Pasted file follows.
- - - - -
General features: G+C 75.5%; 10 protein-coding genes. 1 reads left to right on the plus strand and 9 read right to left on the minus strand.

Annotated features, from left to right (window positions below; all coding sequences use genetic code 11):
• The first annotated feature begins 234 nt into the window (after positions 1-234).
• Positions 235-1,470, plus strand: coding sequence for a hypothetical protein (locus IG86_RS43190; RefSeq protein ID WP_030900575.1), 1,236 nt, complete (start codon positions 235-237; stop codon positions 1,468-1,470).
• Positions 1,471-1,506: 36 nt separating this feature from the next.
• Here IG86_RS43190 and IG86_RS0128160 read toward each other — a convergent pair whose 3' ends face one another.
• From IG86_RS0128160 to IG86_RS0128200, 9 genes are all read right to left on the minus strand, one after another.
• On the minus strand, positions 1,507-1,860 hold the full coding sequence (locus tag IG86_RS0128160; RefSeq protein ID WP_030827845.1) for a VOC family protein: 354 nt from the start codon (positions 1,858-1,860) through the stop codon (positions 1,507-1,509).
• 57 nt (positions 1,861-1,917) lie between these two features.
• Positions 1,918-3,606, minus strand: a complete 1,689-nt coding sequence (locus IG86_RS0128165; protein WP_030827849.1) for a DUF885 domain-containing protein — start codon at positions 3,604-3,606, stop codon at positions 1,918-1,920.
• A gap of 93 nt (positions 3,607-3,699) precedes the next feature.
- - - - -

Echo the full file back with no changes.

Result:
General features: G+C 75.5%; 10 protein-coding genes. 1 reads left to right on the plus strand and 9 read right to left on the minus strand.

Annotated features, from left to right (window positions below; all coding sequences use genetic code 11):
• The first annotated feature begins 234 nt into the window (after positions 1-234).
• Positions 235-1,470, plus strand: coding sequence for a hypothetical protein (locus IG86_RS43190; RefSeq protein ID WP_030900575.1), 1,236 nt, complete (start codon positions 235-237; stop codon positions 1,468-1,470).
• Positions 1,471-1,506: 36 nt separating this feature from the next.
• Here IG86_RS43190 and IG86_RS0128160 read toward each other — a convergent pair whose 3' ends face one another.
• From IG86_RS0128160 to IG86_RS0128200, 9 genes are all read right to left on the minus strand, one after another.
• On the minus strand, positions 1,507-1,860 hold the full coding sequence (locus tag IG86_RS0128160; RefSeq protein ID WP_030827845.1) for a VOC family protein: 354 nt from the start codon (positions 1,858-1,860) through the stop codon (positions 1,507-1,509).
• 57 nt (positions 1,861-1,917) lie between these two features.
• Positions 1,918-3,606, minus strand: a complete 1,689-nt coding sequence (locus IG86_RS0128165; protein WP_030827849.1) for a DUF885 domain-containing protein — start codon at positions 3,604-3,606, stop codon at positions 1,918-1,920.
• A gap of 93 nt (positions 3,607-3,699) precedes the next feature.